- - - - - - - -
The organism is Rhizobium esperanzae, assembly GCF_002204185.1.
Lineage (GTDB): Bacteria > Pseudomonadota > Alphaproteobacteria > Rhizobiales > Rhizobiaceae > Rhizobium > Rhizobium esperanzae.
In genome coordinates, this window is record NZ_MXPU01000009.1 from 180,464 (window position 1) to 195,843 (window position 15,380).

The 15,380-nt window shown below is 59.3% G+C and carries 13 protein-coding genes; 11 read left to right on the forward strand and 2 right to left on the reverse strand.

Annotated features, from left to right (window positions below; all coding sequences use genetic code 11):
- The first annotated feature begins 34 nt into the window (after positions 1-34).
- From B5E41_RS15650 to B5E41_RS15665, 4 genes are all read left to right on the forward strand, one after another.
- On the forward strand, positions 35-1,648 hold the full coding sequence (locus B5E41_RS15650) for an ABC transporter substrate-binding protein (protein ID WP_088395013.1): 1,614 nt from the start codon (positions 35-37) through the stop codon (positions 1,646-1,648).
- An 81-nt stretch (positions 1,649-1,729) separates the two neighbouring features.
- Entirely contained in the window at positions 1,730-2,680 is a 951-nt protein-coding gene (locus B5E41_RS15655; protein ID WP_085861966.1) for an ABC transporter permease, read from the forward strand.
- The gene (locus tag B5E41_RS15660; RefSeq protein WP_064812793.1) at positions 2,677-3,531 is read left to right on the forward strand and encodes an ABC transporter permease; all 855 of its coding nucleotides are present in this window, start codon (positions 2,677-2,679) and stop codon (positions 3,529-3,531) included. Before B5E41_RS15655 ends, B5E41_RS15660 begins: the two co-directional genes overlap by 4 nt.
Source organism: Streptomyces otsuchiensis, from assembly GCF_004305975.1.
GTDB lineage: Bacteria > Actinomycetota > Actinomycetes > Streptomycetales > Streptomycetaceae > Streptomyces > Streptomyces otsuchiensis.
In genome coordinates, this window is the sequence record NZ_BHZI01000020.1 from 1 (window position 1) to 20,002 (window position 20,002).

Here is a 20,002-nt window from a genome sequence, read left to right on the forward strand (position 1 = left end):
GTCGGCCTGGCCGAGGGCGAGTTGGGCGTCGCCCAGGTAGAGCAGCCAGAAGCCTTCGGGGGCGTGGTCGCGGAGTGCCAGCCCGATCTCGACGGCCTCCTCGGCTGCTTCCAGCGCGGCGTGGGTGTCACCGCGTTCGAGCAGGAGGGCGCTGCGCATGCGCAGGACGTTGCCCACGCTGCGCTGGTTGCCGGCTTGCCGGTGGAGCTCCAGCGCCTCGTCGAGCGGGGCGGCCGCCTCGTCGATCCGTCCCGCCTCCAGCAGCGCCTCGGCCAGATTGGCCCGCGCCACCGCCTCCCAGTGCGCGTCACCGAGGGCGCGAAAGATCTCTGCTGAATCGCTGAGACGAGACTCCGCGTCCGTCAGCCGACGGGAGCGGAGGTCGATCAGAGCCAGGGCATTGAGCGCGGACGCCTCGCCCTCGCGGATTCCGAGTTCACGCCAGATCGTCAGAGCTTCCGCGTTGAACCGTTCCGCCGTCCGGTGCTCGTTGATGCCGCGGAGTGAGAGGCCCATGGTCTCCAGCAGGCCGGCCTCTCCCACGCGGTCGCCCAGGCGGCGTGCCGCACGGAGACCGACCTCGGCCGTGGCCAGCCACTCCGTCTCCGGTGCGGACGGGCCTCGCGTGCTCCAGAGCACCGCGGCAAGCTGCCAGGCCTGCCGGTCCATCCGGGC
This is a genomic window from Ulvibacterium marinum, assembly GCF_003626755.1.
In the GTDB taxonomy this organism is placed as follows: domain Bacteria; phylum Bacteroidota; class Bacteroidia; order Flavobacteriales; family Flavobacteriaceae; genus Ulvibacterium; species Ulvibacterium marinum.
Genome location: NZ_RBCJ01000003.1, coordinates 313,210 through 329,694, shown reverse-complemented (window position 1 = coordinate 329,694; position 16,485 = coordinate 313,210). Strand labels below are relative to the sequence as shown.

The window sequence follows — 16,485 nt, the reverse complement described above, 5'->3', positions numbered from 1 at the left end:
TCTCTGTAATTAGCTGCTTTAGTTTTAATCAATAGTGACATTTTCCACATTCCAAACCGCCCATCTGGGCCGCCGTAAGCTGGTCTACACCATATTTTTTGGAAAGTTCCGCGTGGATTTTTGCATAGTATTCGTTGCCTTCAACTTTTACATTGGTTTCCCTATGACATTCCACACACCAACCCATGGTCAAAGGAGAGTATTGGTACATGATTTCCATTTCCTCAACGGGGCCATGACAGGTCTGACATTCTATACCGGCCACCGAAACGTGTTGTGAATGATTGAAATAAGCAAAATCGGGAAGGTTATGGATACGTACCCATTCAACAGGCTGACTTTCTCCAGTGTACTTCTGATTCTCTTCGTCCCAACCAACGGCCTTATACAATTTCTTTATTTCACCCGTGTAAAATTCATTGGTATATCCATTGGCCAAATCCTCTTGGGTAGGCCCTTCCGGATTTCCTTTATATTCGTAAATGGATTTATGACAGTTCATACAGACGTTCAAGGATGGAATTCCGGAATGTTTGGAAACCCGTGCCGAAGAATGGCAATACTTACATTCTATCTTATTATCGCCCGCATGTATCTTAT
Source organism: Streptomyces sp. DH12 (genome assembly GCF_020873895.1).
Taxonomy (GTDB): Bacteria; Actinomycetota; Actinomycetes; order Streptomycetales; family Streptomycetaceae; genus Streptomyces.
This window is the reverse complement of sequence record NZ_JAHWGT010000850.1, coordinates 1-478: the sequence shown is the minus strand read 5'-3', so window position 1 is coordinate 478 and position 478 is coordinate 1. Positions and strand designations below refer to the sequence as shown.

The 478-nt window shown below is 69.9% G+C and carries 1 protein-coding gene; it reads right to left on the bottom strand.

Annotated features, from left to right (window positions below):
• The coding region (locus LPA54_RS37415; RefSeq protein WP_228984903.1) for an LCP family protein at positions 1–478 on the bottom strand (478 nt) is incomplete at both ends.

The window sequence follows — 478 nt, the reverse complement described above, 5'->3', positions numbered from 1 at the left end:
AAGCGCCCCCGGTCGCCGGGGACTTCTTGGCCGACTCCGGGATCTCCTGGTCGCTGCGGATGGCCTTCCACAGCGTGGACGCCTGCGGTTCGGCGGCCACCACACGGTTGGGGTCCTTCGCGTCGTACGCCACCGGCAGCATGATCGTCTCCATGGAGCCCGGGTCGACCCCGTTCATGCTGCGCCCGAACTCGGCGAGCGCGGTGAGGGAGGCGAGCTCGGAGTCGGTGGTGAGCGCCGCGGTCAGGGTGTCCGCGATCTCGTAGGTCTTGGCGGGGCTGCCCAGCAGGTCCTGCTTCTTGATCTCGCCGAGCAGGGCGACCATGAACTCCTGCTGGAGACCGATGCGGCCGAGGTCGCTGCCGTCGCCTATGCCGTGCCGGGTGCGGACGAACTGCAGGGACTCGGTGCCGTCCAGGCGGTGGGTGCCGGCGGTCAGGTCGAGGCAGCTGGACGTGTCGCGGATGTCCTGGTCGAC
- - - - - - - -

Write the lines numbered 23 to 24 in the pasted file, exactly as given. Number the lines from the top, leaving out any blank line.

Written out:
Taxonomy (GTDB): Bacteria; Actinomycetota; Actinomycetes; order Streptomycetales; family Streptomycetaceae; genus Streptomyces.
This window is the reverse complement of sequence record NZ_JAHWGT010000850.1, coordinates 1-478: the sequence shown is the minus strand read 5'-3', so window position 1 is coordinate 478 and position 478 is coordinate 1. Positions and strand designations below refer to the sequence as shown.